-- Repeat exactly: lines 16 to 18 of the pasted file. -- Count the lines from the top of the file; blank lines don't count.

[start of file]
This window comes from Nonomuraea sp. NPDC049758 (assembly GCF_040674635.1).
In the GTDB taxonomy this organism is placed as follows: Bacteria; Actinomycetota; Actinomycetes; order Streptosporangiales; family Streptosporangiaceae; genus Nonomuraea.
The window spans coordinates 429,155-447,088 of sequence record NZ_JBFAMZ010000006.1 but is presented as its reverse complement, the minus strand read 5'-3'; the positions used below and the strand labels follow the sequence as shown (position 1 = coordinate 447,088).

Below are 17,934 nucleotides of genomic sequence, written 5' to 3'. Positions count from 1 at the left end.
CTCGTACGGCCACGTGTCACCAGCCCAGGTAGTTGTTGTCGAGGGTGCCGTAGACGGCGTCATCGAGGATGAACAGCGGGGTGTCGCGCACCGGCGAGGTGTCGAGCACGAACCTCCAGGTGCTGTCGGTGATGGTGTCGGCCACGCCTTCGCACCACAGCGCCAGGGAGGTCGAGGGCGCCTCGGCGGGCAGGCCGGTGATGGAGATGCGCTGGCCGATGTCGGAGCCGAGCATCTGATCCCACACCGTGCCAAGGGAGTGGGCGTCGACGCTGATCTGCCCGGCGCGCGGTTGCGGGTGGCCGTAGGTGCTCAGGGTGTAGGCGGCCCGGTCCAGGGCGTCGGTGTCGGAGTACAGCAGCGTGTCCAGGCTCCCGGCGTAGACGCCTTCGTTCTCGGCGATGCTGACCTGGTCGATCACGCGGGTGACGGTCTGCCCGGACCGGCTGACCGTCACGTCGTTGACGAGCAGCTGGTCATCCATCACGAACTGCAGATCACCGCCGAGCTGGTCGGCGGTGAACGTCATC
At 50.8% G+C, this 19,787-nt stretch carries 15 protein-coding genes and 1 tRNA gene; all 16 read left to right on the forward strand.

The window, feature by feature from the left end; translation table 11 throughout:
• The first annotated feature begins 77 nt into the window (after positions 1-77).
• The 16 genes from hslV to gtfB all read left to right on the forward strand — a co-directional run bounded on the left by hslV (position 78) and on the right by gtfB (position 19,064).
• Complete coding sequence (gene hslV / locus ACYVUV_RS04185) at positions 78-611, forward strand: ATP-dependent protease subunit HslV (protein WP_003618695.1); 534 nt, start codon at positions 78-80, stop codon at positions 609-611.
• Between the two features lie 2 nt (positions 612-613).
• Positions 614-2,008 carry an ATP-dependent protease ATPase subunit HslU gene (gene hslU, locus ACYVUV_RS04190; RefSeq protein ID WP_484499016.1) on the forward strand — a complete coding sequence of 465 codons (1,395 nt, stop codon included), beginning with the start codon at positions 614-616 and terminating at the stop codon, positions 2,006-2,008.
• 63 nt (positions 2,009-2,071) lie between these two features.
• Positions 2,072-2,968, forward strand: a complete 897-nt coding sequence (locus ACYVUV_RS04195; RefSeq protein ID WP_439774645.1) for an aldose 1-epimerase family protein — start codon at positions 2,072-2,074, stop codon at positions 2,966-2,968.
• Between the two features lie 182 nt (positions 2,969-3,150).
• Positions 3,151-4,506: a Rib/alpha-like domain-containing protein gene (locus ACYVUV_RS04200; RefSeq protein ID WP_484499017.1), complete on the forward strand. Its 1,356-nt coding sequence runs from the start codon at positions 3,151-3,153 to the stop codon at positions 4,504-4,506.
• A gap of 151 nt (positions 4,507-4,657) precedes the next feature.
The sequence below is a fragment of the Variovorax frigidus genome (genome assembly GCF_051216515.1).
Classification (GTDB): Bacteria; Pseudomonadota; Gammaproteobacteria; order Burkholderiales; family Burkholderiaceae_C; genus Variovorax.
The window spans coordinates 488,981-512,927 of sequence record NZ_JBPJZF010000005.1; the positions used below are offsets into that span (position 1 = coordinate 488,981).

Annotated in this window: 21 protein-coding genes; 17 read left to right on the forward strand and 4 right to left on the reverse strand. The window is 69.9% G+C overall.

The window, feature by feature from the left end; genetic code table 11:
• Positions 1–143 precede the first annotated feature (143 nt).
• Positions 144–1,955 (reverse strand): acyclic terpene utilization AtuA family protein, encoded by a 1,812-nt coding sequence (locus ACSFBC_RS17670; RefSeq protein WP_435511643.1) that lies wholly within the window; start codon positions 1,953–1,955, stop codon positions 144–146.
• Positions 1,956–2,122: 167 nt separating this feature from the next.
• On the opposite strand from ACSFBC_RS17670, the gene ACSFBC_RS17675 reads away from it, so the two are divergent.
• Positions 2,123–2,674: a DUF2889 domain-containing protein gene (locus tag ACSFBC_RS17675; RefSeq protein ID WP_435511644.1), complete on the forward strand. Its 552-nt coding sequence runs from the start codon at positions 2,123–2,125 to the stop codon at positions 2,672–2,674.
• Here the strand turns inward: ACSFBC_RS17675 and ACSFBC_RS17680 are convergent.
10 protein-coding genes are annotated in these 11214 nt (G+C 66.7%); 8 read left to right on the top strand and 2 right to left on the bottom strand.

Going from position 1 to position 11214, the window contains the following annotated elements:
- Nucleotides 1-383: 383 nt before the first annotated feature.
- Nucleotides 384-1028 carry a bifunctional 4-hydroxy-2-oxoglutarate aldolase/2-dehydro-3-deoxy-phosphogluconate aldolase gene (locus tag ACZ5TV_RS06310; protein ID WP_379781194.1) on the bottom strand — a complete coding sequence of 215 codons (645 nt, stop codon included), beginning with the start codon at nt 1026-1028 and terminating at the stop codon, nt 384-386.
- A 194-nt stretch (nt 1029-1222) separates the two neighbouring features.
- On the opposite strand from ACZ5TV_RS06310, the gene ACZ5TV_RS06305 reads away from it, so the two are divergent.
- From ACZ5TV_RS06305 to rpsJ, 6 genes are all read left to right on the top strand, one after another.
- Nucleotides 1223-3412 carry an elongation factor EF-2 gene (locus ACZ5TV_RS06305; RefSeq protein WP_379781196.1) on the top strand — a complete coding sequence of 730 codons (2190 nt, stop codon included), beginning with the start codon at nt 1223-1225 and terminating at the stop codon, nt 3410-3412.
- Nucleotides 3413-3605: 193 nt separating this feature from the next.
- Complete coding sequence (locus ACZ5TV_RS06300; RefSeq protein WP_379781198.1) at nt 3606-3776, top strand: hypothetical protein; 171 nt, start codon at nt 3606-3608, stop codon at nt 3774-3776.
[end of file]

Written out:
• Positions 3,151-4,506: a Rib/alpha-like domain-containing protein gene (locus ACYVUV_RS04200; RefSeq protein ID WP_484499017.1), complete on the forward strand. Its 1,356-nt coding sequence runs from the start codon at positions 3,151-3,153 to the stop codon at positions 4,504-4,506.
• A gap of 151 nt (positions 4,507-4,657) precedes the next feature.
The sequence below is a fragment of the Variovorax frigidus genome (genome assembly GCF_051216515.1).